Into a new decade, and with a newer take on everything Architecture and Design after the pandemic hit, 2021 has begun being quite kind to our discipline. And whilst we stayed home for almost a year, we remained connected to one another through the internet, particularly through platforms like Zoom.
Similarly, there has been a massive surge in the usage of other social media applications during lockdowns all over the world, Instagram being the most pivotal amongst them. The platform is known for its minimalist features enabling users to share photos, videos, and other visual content.
Instagram is primarily of interest to Architects, Designers, and other creative professionals, as it enables easy networking of like-minded people. It becomes even more effortless for designers to find new clients to hire them, as their profiles would reflect the kind of work they do, thus bridging a wide gap that exists between creatives and the clientele.
Notwithstanding all these traits that make Instagram a handy tool for Architects, there do exist certain notions revolving around it, a few trends and shifts that deserve relooking into, particularly having emerged over the last few years. Here follows a critical take on how Instagram has impacted and influenced in such ways, its creative users: Architects and Designers in specific, and the dichotomies it brings along.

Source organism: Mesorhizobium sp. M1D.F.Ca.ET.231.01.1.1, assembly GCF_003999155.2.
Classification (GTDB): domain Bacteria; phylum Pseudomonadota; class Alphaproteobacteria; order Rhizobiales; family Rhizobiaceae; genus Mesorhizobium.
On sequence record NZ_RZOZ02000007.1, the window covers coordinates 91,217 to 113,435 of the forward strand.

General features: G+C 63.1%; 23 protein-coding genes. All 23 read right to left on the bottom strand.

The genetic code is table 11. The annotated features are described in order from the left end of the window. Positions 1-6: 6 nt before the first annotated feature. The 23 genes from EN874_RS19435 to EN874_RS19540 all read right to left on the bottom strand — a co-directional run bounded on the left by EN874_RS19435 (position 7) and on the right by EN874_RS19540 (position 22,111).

Democratized Design vs. Short Sightedness in perceiving Architecture
One central stereotype that Instagram has very much eliminated is the hegemony of Architecture Magazines, Design Publications, and Issues. Even just a decade back, only the big names in the Architecture media and their associated publishing houses had all the voice for recognizing and celebrating good Architecture, whilst the time and effort that went into coming into such a spotlight was in itself humongous, sometimes just not possible at all.
Thanks to Instagram, anybody and everybody is capable of expressing and sharing what good Architecture is. We could now see dozens and dozens of pages that curate good content on design projects and built environments around the world. They are not just for recognition by other Architects and creatives alone: this avenue brings Architecture and Design as close to everyone as possible. One only has to hit a follow button and sit back to see impressive builtscapes. Although other social media platforms have initiated such a shift, we could only say that Instagram has taken the same to its utmost pinnacle.